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coarseness, so much that was bold and hearty. Monsieur shrugged to be sure, but he seemed likely to run away, especially when the stranger's first words conveyed an injunction to the lady of the house, "to take care that no grinning Frenchman had the ordering of his Betsy's feet. If she must learn to dance, let her be taught by an honest Englishman.” After which declaration, kissing the little girl very tenderly, the astounding papa took his departure.

Poor Betsy! there she sate, the tears trickling down her cheeks, little comforted by the kind notice of the governess and the English teacher, and apparently insensible to the silent scorn of her new companions. For my own part, 'I entertained towards her much of that pity which results from recent experience of the same sort of distress,

A fellow feeling makes us wondrous kind."

I was

a little girl myself, abundantly shy and awkward, and I had not forgotten the heart-tug of leaving home, and the terrible loneliness of the first day at school. Moreover, I suspected that in one respect she was much more an object of compassion than myself; I believed her to be motherless : so when I thought nobody was looking or listening, I made some girlish advances towards acquaintanceship, which she was still too shy or too miserable to return, so that, easily repelled myself, as a bashful child is, our intercourse came to nothing. With my elders and betters, the cancan, who ruled the school, Betsy stood if possible lower than ever. They had had the satisfaction to discover not only that he lived in the Borough, but that her father (horror of horrors !) was an eminent cheesefactor! a seller of Stilton! That he was very rich, and had a brother an alderman, rather made matters worse. Poor Betsy only escaped being sent to Coventry by the lucky circumstance of her going that metaphorical journey of her own accord, and never under any temptation speaking to anybody one unneces

sary word.

As far as her lessons went she was, from the false indulgence with which she had been treated, very backward for her age. Our school was, however, really excellent as a place of instruction; so no studies were forced upon her, and she was left to get acquainted with the house and its ways, and to fall into the ranks as she could.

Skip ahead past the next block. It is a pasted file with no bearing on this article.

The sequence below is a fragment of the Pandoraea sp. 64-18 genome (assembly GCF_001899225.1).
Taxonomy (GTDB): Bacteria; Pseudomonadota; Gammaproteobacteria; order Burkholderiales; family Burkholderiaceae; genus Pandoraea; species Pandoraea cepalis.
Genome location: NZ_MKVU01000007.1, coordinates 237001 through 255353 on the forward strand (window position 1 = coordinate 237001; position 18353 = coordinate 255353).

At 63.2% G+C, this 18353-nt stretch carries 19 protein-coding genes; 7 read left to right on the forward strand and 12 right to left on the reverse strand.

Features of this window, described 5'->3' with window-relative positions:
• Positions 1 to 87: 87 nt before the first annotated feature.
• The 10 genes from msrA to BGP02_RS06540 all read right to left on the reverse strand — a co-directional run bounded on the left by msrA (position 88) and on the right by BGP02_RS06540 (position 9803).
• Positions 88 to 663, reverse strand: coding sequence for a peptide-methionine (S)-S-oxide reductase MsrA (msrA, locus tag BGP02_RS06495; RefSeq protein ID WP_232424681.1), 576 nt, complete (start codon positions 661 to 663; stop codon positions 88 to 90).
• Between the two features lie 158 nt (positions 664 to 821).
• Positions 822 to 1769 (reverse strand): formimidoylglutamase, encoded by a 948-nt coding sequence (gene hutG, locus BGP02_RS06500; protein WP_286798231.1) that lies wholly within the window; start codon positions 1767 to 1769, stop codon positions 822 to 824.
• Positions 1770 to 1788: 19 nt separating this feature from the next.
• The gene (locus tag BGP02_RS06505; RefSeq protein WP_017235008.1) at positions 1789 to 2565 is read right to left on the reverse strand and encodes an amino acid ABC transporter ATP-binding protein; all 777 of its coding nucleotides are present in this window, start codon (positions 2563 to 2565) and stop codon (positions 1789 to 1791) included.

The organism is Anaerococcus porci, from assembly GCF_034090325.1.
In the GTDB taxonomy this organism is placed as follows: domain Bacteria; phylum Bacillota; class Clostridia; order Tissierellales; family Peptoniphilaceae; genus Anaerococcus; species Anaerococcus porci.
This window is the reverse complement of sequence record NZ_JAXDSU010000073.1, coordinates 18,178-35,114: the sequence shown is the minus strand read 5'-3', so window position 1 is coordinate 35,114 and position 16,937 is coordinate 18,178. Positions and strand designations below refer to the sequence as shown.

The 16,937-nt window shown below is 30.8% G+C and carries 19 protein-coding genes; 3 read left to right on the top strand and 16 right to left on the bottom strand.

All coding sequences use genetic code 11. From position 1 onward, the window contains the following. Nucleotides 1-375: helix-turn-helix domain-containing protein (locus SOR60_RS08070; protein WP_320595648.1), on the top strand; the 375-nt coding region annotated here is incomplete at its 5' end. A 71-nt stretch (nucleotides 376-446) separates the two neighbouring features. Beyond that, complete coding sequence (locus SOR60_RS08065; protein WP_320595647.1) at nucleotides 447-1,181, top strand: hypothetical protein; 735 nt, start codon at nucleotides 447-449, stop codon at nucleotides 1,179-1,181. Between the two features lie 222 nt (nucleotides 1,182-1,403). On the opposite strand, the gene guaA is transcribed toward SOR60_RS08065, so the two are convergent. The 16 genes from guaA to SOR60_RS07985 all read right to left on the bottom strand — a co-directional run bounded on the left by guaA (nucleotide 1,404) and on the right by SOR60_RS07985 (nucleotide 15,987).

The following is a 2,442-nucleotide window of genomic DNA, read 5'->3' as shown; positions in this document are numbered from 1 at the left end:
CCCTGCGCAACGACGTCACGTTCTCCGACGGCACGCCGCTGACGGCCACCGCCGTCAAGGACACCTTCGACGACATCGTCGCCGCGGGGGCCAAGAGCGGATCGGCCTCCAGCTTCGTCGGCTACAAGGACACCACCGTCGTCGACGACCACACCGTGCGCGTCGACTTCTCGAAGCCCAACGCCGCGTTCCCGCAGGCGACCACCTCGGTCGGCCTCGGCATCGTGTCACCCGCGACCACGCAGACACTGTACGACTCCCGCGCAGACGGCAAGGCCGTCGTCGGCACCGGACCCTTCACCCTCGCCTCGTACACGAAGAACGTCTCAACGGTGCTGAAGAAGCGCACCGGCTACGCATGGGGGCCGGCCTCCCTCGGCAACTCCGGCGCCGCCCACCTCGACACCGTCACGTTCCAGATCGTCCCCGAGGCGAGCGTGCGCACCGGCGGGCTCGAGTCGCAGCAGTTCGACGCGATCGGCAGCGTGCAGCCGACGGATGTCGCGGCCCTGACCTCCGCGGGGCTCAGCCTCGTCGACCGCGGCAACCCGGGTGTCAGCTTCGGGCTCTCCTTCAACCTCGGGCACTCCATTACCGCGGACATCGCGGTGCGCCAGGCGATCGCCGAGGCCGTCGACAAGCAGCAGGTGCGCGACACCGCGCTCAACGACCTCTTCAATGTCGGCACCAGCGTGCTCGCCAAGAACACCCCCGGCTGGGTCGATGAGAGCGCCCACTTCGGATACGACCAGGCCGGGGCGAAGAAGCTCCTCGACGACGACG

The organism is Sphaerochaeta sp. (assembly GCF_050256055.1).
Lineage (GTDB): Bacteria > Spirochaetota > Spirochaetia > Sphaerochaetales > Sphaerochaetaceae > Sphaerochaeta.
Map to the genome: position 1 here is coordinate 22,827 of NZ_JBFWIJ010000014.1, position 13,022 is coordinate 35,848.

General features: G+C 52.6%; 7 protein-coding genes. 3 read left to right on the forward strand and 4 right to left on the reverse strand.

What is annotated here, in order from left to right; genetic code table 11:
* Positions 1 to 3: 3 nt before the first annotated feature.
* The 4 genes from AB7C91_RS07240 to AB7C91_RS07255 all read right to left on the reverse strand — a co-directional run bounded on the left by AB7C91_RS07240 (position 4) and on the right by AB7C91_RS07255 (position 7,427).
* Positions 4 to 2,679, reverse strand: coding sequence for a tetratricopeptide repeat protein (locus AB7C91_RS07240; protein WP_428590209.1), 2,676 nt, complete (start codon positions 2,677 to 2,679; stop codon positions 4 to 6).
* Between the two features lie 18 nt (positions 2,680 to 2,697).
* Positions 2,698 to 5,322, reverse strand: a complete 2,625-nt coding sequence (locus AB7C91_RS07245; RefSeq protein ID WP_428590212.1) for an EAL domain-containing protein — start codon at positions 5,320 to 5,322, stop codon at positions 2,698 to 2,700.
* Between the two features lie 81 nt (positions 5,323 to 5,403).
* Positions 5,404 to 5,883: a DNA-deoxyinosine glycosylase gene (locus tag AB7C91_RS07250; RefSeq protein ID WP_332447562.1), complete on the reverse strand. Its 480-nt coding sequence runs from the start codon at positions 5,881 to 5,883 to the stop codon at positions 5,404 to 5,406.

For the present she seemed to have attached herself to Malle. Rose, attracted probably by the sweetness of her countenance, her sadness, and her silence. Her speech could not have attracted Betsy, for in common with many of her exiled countryfolk, she had not in nearly ten years' residence in England learned to speak five English words. But something had won her affection. She had on first being called by the governess, from the dark corner in which she had ensconced herself, crept to the side of the young Frenchwoman, had watched her as she wove her straw plaits, had attempted the simple art with some discarded straws that lay scattered upon the floor; and when Mademoiselle, so far roused herself as to show her the proper way, and to furnish her with the material, she soon became a most efficient assistant in this branch of industry.

No intercourse took place between them. Indeed, as I have said, none was possible, since neither knew a word of the other's language. Betsy was silence personified; and poor Malle. Rose, always pensive and reserved, was more than ever dejected and oppressed. An opportunity of returning to France had opened to her, and was passing away. She herself was too young to be included in the list of emigrants, and interest had been made with the French Consul for the re-admission of her venerable parents, and perhaps for the ultimate recovery of some property still unsold. But her grandfather was so aged, and her grandmother so sickly, that the expenses of a voyage and a journey, then very

formidable to the old and the infirm, were beyond her means, beyond even her hopes. So she sighed over her straw.plaiting, and submitted.


In the meantime the second Saturday arrived, and with it a summons home to Betsy, who, for the first time gathering courage to address our good governess, asked “if she might be trusted with the bonnet Mdlle. Rose had just finished, to show her aunt—she knew she would like to buy that bonnet, because Mademoiselle had been so good as to let her assist in plaiting it.” How she came to know that they were for sale nobody could tell; but our kind governess ordered the bonnet to be put into the carriage, told her the price—(no extravagant one !)-called her a good child, and took leave of her till Monday.

Two hours after Betsy and her father re-appeared in the school-room. “Ma'amselle," said he, bawling as loud as he could, with the view, as we afterwards conjectured, of making her understand him.“Ma'amselle, I've no great love for the French, whom I take to be our natural enemies. But you're a good young woman; you've been kind to my Betsy, and have taught her how to make your fallals; and moreover you're a good daughter; and so's my Betsy. She says that she thinks you're fretting, because you can't manage to take your grandfather and grandmother back to France again; --so as you let her help you in that other handywork, why you must let her help you in this.” Then throwing a heavy purse into her lap, catching his little daughter up in his arms, and hugging her to the honest breast where she hid her tears and her blushes, he departed, leaving poor Mdlle. Rose too much bewildered to speak, or to comprehend the happiness that had fallen upon her, and the whole school the better for the lesson.

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